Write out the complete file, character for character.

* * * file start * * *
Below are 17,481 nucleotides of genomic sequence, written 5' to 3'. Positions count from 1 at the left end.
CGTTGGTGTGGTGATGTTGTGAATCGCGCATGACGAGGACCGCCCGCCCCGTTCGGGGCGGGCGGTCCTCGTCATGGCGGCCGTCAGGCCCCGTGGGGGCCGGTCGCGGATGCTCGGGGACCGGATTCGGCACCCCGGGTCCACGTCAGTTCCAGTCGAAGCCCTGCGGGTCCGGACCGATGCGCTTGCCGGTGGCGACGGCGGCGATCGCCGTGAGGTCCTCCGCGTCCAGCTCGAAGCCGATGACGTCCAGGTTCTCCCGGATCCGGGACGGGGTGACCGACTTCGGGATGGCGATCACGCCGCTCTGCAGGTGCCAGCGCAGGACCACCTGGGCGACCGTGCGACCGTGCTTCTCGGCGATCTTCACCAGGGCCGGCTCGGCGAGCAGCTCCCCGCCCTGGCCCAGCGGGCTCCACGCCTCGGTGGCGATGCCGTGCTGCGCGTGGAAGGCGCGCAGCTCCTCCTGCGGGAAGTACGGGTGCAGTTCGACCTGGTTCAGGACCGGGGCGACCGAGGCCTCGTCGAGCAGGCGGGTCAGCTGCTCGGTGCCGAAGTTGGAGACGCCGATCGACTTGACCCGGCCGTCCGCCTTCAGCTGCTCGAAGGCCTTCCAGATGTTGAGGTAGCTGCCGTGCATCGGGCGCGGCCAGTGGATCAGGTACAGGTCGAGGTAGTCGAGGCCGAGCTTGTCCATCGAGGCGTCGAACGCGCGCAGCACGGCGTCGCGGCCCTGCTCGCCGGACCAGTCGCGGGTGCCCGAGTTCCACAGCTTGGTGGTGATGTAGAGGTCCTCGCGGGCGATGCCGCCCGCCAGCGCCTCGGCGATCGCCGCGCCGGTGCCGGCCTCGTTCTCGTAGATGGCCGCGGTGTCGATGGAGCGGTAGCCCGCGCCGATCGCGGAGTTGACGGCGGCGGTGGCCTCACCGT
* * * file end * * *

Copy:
Below are 17,481 nucleotides of genomic sequence, written 5' to 3'. Positions count from 1 at the left end.
CGTTGGTGTGGTGATGTTGTGAATCGCGCATGACGAGGACCGCCCGCCCCGTTCGGGGCGGGCGGTCCTCGTCATGGCGGCCGTCAGGCCCCGTGGGGGCCGGTCGCGGATGCTCGGGGACCGGATTCGGCACCCCGGGTCCACGTCAGTTCCAGTCGAAGCCCTGCGGGTCCGGACCGATGCGCTTGCCGGTGGCGACGGCGGCGATCGCCGTGAGGTCCTCCGCGTCCAGCTCGAAGCCGATGACGTCCAGGTTCTCCCGGATCCGGGACGGGGTGACCGACTTCGGGATGGCGATCACGCCGCTCTGCAGGTGCCAGCGCAGGACCACCTGGGCGACCGTGCGACCGTGCTTCTCGGCGATCTTCACCAGGGCCGGCTCGGCGAGCAGCTCCCCGCCCTGGCCCAGCGGGCTCCACGCCTCGGTGGCGATGCCGTGCTGCGCGTGGAAGGCGCGCAGCTCCTCCTGCGGGAAGTACGGGTGCAGTTCGACCTGGTTCAGGACCGGGGCGACCGAGGCCTCGTCGAGCAGGCGGGTCAGCTGCTCGGTGCCGAAGTTGGAGACGCCGATCGACTTGACCCGGCCGTCCGCCTTCAGCTGCTCGAAGGCCTTCCAGATGTTGAGGTAGCTGCCGTGCATCGGGCGCGGCCAGTGGATCAGGTACAGGTCGAGGTAGTCGAGGCCGAGCTTGTCCATCGAGGCGTCGAACGCGCGCAGCACGGCGTCGCGGCCCTGCTCGCCGGACCAGTCGCGGGTGCCCGAGTTCCACAGCTTGGTGGTGATGTAGAGGTCCTCGCGGGCGATGCCGCCCGCCAGCGCCTCGGCGATCGCCGCGCCGGTGCCGGCCTCGTTCTCGTAGATGGCCGCGGTGTCGATGGAGCGGTAGCCCGCGCCGATCGCGGAGTTGACGGCGGCGGTGGCCTCACCGT